In preparation for my Challenge Series: Adventures in America, I've convinced The Swede, my Dad, to share the story of how he and my Mom, The Nutritionist, met, fell in love, moved to Sweden, then in the middle of our childhood, moved to America. It's great to have you here Dad. Thanks for taking the time to share your story with all of us.
THE SWEDE AND THE NUTRITIONIST
by Leif Bilen
“Do you have indoor plumbing in Sweden?” “What sort of clothes do you wear over there?” “Are there many polar bears where you live?” Those were some of the questions I got from my fellow students at Montgomery Blair High School in Silver Spring, Maryland, as they tried to get to know their new exchange student.
This was during Eisenhower’s second term about half a year before the Soviets launched the first Sputnik. The internet and social media had not yet transformed communications to give us a better awareness of what goes on in other countries around the world. I probably had similar illusions about this country.
I had read The Last of the Mohicans, and I had tasted that curious soft drink called Coca Cola. Then in school I learned a bit more about the Big Country in the West and the more I learned the more interested I became.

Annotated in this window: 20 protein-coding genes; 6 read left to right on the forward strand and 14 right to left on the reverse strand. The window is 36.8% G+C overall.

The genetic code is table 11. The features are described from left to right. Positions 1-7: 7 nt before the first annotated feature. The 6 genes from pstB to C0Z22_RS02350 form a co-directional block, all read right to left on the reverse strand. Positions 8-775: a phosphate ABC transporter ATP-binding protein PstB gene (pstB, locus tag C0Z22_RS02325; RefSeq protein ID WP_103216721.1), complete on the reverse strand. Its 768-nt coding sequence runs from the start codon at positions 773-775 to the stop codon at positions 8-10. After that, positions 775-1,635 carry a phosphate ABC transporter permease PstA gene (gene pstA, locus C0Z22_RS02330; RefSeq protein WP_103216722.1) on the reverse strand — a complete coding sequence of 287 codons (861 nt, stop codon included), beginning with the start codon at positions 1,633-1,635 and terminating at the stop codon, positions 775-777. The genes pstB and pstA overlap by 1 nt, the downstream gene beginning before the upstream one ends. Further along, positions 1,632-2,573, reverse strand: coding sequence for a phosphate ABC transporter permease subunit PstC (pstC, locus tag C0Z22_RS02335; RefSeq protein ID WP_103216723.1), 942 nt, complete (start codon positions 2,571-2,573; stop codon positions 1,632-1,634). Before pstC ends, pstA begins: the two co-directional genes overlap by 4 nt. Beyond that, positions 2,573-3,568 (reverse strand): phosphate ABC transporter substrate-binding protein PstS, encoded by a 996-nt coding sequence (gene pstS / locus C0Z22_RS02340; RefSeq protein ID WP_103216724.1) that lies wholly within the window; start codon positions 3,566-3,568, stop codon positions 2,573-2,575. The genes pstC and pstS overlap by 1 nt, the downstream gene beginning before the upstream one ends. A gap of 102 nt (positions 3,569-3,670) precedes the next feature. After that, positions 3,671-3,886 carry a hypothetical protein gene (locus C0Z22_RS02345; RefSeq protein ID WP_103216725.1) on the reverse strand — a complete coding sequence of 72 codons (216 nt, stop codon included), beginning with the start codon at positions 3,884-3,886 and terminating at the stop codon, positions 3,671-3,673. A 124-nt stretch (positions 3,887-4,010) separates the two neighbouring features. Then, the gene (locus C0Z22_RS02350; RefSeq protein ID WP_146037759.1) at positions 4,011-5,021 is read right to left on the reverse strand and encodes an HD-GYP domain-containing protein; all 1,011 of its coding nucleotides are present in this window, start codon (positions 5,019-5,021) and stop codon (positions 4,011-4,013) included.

When the opportunity for a year’s scholarship to an American high school presented itself, there was hardly any hesitation. I applied, and after a few months a letter advised me I was one of the fortunate ones. I was told I would be going to Silver Spring, Maryland. “Man, this is going to be great. How can I be blessed?”
I soon found out that my family had four children and a maid living with them. The father in the family was an eye doctor. “How am I going to fit in over there?” I was an only child and my dad was a cop, who had to do a lot of moonlighting to make ends meet.
Later, I learned that this was a back-up plan, because the first host, a pastor’s family in the same town had backed out at the last minute. Now, I realize how different my life would have been, if this change had not taken place.
I was both excited and nervous when I prepared to leave my familiar surroundings. As I started to receive letters from members of my new family, I began to calm down. They seemed so nice and genuine. I would be hanging out with a “brother” my age and his letters were very reassuring.
One letter from his 15 year old little sister, Bonnie, puzzled me though. She told me it would be nice, if I could bring along some Swedish dishes. I didn’t quite panic, but I started to wonder. “How are they going to fit in my suitcase? What if they break in transit?” After consulting a dictionary or two, I eventually figured out that she was talking about Swedish recipes, and had I known then what I know today, I would have made sure they didn’t lack nutrition.